Taking Will Levis with the No. 11 overall pick, though? We could see it. There seems to be a borderline cocky confidence in Levis, and he exhibits the toughness to play in a ground-and-pound run game mixed with play-action in the passing game. All those traits are especially visible when you watch Levis' 2021 tape, with one-time Rams assistant Liam Coen calling the plays. (Kentucky liked Coen so much -- after a tough 2022 with Rich Scangarello in that role -- that they brought Coen back this year as OC.)
My confidence in this pairing is lower than some of the other ones mentioned above. If Levis is still on the board after the top four picks are made, someone else could snap him up. But if teams like the Seahawks (at No. 5), Lions (No. 6) and Raiders (No. 7) pass on him, Levis simply could end up in Tennessee's lap, much the way Mac Jones was sort of just there for the Patriots to take at 15th overall in 2021.
The Lions have two first-round picks, at Nos. 6 and 18 overall, and have been connected to quarterbacks by analysts and mock drafters. It makes sense. After all, even as well as Jared Goff played last season, it's not hard to look at the 28-year-old's contract (which runs through 2024) and see a path where the Lions eventually move on.
But using a first-rounder on a quarterback -- even if, say, Richardson somehow floated down to No. 6 -- just feels a bit rich to me right now. The Lions were active in free agency again this year, landing help for their overburdened defense, and they could approach the draft with a best-contributor-available mindset.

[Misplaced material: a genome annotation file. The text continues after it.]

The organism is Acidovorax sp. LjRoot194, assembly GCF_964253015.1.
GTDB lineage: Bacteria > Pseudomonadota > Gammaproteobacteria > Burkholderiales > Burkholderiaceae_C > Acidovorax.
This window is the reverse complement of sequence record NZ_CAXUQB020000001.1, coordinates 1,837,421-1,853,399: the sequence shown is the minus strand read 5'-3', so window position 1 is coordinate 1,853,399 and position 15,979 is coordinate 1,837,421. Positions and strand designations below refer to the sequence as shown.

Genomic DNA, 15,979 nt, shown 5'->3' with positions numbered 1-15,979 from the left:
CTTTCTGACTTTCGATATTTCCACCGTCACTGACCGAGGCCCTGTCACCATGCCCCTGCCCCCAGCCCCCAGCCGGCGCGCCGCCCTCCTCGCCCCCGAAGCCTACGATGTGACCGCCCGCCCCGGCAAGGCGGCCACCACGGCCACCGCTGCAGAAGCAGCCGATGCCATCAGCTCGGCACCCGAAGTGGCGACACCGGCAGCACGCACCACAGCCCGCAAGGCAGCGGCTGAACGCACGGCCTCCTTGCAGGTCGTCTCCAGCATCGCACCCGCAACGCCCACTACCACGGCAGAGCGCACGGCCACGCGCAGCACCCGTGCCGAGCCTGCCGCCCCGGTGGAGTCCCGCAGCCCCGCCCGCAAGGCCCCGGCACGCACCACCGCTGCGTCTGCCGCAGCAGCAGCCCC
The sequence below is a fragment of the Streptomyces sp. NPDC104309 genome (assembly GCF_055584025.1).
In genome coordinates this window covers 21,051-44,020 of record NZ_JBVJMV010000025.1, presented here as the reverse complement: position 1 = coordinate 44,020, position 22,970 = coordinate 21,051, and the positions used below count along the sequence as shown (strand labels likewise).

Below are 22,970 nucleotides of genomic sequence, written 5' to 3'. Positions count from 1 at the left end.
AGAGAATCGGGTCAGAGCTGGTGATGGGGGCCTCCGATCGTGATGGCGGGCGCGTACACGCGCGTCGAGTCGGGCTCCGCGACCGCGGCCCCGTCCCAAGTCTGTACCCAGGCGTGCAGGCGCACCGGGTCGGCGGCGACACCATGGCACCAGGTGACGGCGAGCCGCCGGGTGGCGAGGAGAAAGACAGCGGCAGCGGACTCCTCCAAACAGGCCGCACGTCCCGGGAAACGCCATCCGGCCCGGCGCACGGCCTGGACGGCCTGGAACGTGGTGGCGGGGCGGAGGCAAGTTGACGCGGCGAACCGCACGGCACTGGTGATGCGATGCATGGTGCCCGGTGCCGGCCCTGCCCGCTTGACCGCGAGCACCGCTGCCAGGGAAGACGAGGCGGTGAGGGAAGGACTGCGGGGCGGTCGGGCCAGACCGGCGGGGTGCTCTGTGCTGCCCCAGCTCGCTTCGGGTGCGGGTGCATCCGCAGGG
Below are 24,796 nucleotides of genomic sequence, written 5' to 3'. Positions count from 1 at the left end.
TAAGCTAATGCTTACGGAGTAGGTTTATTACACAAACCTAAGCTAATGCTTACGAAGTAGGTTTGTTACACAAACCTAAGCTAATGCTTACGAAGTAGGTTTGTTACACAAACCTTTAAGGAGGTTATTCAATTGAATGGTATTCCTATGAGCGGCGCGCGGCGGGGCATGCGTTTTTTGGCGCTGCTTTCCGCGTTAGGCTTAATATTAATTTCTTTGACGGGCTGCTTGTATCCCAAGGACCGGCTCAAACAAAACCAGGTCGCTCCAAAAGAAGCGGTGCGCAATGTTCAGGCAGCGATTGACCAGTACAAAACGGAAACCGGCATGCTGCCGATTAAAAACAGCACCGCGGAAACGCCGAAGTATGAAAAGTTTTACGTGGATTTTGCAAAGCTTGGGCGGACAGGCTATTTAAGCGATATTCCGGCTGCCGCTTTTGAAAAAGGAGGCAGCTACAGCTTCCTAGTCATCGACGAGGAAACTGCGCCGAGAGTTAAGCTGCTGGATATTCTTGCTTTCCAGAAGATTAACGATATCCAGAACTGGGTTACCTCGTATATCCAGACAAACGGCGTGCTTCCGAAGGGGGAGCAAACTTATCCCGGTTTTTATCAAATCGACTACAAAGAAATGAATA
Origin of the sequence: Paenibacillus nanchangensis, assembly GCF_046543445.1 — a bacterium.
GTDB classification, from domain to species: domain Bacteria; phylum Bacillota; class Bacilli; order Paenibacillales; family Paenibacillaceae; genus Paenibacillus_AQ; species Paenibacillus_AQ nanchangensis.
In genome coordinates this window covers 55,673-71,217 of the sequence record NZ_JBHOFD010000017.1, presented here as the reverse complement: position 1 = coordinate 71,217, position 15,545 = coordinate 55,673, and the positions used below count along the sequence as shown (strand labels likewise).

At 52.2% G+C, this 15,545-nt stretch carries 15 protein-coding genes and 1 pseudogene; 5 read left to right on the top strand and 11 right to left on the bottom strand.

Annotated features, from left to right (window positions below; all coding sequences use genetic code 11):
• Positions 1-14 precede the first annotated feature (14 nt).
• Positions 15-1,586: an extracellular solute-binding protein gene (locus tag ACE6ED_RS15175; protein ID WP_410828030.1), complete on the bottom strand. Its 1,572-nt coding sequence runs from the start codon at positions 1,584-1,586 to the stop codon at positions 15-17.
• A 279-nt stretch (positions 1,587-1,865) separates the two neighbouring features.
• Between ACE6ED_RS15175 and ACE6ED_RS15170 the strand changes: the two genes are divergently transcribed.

Having won eight of 10 down the stretch in 2022 to make a valiant run at the playoffs, the Lions are contenders now. Which is why a player such as Hooker feels like an almost perfect concession to the need for a future QB. They can get a guy with some Round 1 traits -- arm talent, athleticism, experience and a good physical build -- without paying a premium price. Hooker then can spend Year 1 continuing to rehab the torn ACL he suffered late last season and immerse himself in Ben Johnson's offense, with little pressure to contribute immediately.
It may be a bit like comparing apples to kumquats, but the Lions did trade up to spend a first-round pick on receiver Jameson Williams in the '22 draft, knowing there was a chance he might not provide much in Year 1 coming off his own ACL tear. Granted, the stakes have changed in Detroit one year later -- the Lions could be the NFC North favorites, with Aaron Rodgers on his way out of the division. But the move for Williams at least gives us a window into how the Lions view a prospect coming off a significant injury, and shows they're not just thinking one year at a time with these draft picks.